Insecure Use of Dangerous Function

This vulnerability category covers the following issues:

Command Injection

Why is this important?

PHP, like any other programming language, has dangerous functions. If these functions are not used properly, it can have a catastrophic impact on your app. PHP offers several ways to execute operating system commands, such as:

Attacker controlled input, that is processed by any of these functions, can be leveraged to gain full access to your production environment.

Check out this video for a high-level explanation:

OS Command Injection

Read below to find out how to fix this issue in your code.

Fixing Insecure Use of Dangerous Function

Option A: Escape dangerous user input

  1. Go through the issues that GuardRails identified in the PR.
  2. Locate the dangerous function. For example:

    # One example is exec, but many other dangerous functions exist in PHP.
    exec('./configure '.$_POST['configure_options']);
    
  3. Otherwise, replace the dangerous function with the following:

    $command = './configure '.$_POST['configure_options'];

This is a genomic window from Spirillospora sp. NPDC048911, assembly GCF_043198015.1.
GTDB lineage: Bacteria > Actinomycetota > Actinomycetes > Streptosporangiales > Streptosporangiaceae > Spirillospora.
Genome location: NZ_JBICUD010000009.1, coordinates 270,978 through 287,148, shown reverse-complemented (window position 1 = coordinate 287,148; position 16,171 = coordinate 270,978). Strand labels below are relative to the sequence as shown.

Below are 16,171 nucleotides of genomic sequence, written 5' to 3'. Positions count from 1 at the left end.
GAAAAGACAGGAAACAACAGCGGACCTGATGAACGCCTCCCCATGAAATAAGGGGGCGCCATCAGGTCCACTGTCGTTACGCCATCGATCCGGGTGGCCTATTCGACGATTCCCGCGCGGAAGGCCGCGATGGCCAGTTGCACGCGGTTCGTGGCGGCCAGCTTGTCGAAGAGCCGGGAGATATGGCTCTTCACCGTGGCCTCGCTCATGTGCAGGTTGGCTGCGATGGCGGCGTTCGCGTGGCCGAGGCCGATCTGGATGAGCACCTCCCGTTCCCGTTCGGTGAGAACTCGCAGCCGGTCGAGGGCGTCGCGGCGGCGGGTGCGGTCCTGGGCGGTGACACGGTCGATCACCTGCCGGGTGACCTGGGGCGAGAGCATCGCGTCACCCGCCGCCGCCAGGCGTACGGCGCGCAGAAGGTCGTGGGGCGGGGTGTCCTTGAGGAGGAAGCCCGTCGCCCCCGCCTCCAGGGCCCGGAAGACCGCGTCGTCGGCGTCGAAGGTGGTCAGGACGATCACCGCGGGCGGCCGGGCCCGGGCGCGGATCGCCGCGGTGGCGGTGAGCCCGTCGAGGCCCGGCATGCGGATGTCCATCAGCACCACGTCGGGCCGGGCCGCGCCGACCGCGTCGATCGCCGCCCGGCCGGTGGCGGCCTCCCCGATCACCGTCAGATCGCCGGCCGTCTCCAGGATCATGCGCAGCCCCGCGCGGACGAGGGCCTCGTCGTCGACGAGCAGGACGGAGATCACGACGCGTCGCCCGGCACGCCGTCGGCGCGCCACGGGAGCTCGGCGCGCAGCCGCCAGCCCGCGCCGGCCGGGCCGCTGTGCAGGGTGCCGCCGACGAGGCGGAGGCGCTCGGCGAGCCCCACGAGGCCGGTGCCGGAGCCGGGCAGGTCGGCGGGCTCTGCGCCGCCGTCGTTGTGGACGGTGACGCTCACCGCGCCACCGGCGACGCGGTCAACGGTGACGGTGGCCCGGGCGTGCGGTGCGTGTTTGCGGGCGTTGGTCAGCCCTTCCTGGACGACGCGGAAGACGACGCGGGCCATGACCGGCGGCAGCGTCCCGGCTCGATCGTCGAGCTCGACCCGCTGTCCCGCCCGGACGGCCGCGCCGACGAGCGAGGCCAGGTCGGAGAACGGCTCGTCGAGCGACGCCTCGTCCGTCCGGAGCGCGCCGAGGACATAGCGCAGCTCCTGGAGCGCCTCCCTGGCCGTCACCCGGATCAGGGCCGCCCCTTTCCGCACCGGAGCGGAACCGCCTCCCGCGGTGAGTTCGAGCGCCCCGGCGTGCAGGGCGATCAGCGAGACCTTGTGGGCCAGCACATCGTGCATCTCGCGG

# For escaping whole command strings use escapeshellcmd
    $escaped_command = escapeshellcmd($command);
    exec($escaped_command)
    

    or for escaping single arguments:

    # For escaping single arguments escapeshellarg
    $safe_command = './configure ' . escapeshellarg($_POST['configure_options']);
    exec($safe_command)
    
  4. Test it and ensure the functionality works as expected

  5. Ship it 🚢 and relax 🌴

Option B: Remove the dangerous function

  1. Using dangerous functions should be avoided whenever possible.

    If eval() is the answer, you're almost certainly asking the
    wrong question. -- Rasmus Lerdorf, BDFL of PHP
    
  2. Go through the issues that GuardRails identified in the PR.

  3. Verify if the dangerous function is needed, or can be replaced.
  4. Remove the dangerous function
  5. Test it and ensure the functionality works as expected
  6. Ship it 🚢 and relax 🌴

More information: